"In the end, it's not the years in your life that count, it's the life in your years." - Abraham Lincoln

Posted on February 20, 2018 by Sioux under General


The SA Navy Museum is located in the former Royal Navy Mast House which dates back to 1815, and the adjacent Dutch Store House that dates back to 1743. The museum holds a collection of memorabilia from the S A Navy dating back to its inception through to modern times.

Kalk Bay, a fishing village on the False Bay coast, is a literal translation from the Dutch/Afrikaans name “Kalkbaai” meaning “Lime Bay”, and stemmed from the vast deposits of mussel shells found in the area, which early settlers would have burned to make lime for construction. The foundation stone for the fishing boat harbour was laid in 1913. Built in 1919, the round tapered stone lighthouse is still active and stands 5m high. It has become world famous due to images that have been posted on social media of massive waves breaking over the harbor wall, and in stormy seas, dwarfing the lighthouse. 

The South African Navy can trace its origins back to the SA Naval Service, established in 1921; and unofficially, even further back, to

the Natal Naval Volunteers, which was formed in Durban in 1885


The naval base at Simonstown played a strategic role to the Allies during WW1. When WW2 broke out, the South African Naval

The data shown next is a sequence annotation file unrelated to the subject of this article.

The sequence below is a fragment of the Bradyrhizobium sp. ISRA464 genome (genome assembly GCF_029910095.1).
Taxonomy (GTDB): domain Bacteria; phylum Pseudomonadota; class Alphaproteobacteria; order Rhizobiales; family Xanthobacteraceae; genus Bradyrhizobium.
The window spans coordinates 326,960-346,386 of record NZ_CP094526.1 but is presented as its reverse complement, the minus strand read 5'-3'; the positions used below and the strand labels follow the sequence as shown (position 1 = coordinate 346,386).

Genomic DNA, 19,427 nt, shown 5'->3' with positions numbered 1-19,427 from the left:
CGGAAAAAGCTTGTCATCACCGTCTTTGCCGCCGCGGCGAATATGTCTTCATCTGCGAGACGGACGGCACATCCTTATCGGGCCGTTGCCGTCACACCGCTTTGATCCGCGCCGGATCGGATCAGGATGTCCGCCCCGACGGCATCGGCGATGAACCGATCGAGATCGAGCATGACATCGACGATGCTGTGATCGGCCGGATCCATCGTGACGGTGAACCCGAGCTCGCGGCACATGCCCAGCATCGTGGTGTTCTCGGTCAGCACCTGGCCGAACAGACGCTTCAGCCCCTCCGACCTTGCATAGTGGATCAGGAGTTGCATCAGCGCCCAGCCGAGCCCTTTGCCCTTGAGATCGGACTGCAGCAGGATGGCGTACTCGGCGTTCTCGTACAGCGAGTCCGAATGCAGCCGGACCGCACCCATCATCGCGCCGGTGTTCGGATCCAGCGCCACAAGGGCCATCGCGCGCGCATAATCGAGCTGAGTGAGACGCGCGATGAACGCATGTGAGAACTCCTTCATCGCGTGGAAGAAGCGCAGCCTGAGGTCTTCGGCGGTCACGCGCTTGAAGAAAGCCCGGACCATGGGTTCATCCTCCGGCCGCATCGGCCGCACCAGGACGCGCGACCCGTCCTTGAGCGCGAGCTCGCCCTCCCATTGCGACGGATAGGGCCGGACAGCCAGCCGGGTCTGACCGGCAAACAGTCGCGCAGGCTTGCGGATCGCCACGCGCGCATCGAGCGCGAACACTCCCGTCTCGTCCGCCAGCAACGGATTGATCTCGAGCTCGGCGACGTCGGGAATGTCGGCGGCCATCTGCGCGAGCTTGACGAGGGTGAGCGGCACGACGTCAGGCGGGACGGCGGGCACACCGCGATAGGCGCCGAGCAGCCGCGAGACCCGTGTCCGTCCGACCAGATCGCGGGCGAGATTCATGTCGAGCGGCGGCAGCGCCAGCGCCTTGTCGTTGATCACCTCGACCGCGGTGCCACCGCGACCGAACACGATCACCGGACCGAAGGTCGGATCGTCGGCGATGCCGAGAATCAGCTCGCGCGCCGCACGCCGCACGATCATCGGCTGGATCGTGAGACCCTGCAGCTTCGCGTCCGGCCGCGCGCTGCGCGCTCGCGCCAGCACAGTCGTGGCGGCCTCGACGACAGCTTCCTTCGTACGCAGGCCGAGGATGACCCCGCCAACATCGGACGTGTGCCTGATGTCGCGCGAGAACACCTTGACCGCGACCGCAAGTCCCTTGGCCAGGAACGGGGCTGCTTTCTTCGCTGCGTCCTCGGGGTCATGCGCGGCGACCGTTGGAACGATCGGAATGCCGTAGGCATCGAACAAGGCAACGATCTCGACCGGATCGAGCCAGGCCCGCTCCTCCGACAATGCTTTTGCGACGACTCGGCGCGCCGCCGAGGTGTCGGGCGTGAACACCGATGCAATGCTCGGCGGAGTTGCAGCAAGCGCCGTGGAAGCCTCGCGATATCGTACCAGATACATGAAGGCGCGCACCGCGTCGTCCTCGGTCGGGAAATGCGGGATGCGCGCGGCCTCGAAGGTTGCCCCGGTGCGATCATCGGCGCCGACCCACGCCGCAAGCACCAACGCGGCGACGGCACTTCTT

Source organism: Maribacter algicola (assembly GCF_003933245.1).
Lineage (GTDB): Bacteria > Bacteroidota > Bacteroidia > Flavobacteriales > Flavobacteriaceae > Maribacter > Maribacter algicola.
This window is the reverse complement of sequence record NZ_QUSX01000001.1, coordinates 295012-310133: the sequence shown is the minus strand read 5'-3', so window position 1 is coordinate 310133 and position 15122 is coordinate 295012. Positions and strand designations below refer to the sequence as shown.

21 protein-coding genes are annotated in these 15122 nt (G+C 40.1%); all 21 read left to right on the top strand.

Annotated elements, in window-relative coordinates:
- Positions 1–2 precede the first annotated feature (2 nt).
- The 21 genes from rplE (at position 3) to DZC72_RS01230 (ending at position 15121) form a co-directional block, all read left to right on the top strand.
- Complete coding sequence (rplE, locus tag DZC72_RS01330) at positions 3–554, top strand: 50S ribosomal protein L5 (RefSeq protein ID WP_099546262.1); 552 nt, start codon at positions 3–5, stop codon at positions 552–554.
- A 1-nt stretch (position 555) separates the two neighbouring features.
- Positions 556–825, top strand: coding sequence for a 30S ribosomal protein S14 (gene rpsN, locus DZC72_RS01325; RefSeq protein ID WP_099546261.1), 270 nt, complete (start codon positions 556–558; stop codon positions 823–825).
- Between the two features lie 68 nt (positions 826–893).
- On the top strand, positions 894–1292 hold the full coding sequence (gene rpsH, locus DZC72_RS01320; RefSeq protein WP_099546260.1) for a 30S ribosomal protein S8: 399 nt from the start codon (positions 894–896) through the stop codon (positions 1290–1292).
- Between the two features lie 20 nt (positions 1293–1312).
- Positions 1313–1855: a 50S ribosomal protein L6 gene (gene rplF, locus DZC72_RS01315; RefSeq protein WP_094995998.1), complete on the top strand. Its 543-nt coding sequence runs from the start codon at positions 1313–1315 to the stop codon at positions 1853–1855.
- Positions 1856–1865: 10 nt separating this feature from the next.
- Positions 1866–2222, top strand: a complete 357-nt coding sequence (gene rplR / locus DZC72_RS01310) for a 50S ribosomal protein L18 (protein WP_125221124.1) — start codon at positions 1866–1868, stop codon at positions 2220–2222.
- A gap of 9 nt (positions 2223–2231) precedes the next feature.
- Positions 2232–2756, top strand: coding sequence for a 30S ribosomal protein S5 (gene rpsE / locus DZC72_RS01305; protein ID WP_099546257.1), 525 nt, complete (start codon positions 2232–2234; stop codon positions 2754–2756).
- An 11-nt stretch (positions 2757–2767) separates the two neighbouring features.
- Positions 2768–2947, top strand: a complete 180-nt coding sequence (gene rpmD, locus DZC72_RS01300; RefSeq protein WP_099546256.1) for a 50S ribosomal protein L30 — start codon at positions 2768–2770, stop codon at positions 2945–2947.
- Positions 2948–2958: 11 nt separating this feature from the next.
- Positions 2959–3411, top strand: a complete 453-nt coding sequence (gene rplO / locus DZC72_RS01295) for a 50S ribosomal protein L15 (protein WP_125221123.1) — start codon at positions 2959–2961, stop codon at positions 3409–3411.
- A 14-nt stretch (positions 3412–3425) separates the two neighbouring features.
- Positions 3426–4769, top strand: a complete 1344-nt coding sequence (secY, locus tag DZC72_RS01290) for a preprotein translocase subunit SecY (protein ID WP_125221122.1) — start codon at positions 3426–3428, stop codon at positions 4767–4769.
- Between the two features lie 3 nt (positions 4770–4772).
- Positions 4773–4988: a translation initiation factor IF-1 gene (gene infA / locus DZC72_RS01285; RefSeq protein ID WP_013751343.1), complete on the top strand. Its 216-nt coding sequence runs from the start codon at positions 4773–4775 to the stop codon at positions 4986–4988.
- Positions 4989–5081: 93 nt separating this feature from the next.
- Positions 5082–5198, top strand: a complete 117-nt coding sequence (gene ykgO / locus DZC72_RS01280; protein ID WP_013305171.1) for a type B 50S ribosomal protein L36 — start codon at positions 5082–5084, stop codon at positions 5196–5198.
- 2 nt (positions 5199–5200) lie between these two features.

Service was virtually non-existent, with only three officers and three ratings. In January 1940 a new naval unit, called the Seaward Defence Force, was formed; and as part of the Union Defence Force, it was renamed ‘South African Navy’ in 1951.


Our 4th day in Cape Town was a lazy day spent wandering around the Simonstown Harbour, enjoying the music of a local busker, visiiting the Naval museum and on to Kalk Bay for lunch. 


This bronze statue of an SA Navy standby diver stands 

 at the end of the pier in Simonstown harbour looking 

  out over False Bay. The plaque reads “This statue

  stands as a symbol to all past, present and future  

   South African Navy divers. We protect and serve   

   confident in the knowledge that there will always be

    a fellow diver looking out for us. Ours is a 

    ‘brotherhood’ that transcends race, gender and creed.

     ‘Semper in excreta’” 

      These are among the many unsung heroes who 

       take part in many search and rescue operations

        along our coastline. 


“Just Nuisance”, as the dog became known, was born in 1937 in Rondebosch, Cape Town. As a pup he was

bought by the man in charge of the United Services Institute (USI), which was frequented mainly by Royal

Navy sailors, the Royal Navy at that time being in charge of the Simonstown Naval Base.


The dog, a great dane, soon grew to be massive and it was here in Simonstown that he became a legend.

He got his name by following the sailors around the naval base and dockyards and eventually onto the ships

moored in the harbor. His favourite spot was to lie on the deck at the top of the gangplank, with the result that

no-one could easily get past him and as he was loathe to move, sailors would say – “You’re just a nuisance,

why do you have to lie here of all places?!”